Considering the marked effect of C-6 treatment on mitochondrial morphology and oxidative phosphorylation, and the connection between dysfunctional mitochondria and production of reactive oxygen species (ROS), subsequent studies were conducted to assess levels of oxidative stress following treatment with the small molecule [25],[26]. MCF-10A, MCF-7, T47D, and MDA-MB-231 cells were treated with either 30 μM C-6 or a matched DMSO vehicle control for up to 48 hours and oxidative stress was then measured by flow cytometry following incubation with the ROS indicator H2DCFDA. After 48 hours of treatment with C-6, only the cancer cell lines displayed statistically significant increases in oxidative stress (Figure 3D). In contrast, the normal mammary epithelial cell line examined did not show any significant ROS accumulation. These data are consistent with a role of oxidative stress in caspase-independent cell death and further suggest that oxidative imbalances could play a role in C-6’s ability to selectively kill cancer cells [27]-[29].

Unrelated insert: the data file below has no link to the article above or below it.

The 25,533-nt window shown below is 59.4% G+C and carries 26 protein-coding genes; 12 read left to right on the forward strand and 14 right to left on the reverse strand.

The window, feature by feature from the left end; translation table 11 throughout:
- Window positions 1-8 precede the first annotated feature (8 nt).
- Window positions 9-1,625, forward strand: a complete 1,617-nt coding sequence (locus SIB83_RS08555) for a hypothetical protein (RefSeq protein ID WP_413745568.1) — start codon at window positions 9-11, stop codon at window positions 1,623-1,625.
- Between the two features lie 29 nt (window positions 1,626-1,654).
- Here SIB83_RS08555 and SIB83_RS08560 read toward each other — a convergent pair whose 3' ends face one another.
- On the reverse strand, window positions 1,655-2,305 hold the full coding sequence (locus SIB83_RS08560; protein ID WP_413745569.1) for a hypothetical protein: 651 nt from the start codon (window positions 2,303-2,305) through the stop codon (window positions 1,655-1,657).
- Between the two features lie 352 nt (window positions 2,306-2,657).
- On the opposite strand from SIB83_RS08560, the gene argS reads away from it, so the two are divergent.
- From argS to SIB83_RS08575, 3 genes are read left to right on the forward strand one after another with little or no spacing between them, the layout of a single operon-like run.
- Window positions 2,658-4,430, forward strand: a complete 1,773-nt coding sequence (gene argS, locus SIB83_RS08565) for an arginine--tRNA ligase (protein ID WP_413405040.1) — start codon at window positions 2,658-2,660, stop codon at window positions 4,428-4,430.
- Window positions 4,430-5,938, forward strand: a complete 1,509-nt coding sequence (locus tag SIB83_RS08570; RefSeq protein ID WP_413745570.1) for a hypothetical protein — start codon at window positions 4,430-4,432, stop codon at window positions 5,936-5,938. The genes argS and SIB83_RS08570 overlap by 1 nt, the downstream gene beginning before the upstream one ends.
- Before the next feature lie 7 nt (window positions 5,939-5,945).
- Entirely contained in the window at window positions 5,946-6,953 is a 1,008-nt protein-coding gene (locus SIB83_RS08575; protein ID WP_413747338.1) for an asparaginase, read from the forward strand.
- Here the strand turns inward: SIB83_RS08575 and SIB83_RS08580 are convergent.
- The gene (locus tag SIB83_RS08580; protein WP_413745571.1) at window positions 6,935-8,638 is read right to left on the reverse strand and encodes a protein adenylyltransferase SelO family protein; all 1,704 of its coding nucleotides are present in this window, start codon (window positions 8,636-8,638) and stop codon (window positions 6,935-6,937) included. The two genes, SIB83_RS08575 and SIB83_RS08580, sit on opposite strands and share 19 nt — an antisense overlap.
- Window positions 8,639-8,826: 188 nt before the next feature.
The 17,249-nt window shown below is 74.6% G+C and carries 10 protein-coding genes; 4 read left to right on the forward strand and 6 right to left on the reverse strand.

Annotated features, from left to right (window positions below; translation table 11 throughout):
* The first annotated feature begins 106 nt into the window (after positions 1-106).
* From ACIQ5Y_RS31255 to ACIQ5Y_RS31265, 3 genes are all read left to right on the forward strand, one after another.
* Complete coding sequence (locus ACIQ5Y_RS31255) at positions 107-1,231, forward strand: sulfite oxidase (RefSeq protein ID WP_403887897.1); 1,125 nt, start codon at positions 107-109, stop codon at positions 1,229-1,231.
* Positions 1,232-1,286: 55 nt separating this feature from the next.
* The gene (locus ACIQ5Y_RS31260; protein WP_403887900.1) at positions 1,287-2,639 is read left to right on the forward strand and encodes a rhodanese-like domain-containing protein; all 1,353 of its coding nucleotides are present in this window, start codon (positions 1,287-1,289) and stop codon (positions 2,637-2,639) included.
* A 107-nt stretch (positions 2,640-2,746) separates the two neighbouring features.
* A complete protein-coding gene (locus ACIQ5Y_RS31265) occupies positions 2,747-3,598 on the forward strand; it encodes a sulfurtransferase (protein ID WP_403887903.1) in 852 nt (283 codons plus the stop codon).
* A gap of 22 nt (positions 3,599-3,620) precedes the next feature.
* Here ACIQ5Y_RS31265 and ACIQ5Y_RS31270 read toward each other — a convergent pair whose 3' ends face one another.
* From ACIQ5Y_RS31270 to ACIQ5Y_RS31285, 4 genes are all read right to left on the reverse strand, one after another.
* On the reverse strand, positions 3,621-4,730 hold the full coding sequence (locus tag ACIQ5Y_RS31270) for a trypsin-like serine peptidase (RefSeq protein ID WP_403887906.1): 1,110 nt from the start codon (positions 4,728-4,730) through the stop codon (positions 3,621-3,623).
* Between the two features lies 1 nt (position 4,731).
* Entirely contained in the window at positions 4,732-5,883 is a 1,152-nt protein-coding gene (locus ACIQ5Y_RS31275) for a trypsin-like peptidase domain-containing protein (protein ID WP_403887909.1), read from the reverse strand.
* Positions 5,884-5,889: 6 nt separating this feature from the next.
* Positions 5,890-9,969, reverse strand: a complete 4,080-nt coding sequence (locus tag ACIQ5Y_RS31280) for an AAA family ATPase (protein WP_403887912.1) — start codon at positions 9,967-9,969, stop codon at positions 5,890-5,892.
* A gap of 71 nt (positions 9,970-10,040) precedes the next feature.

Structural modifications to C-6 can improve potency and cancer selectivity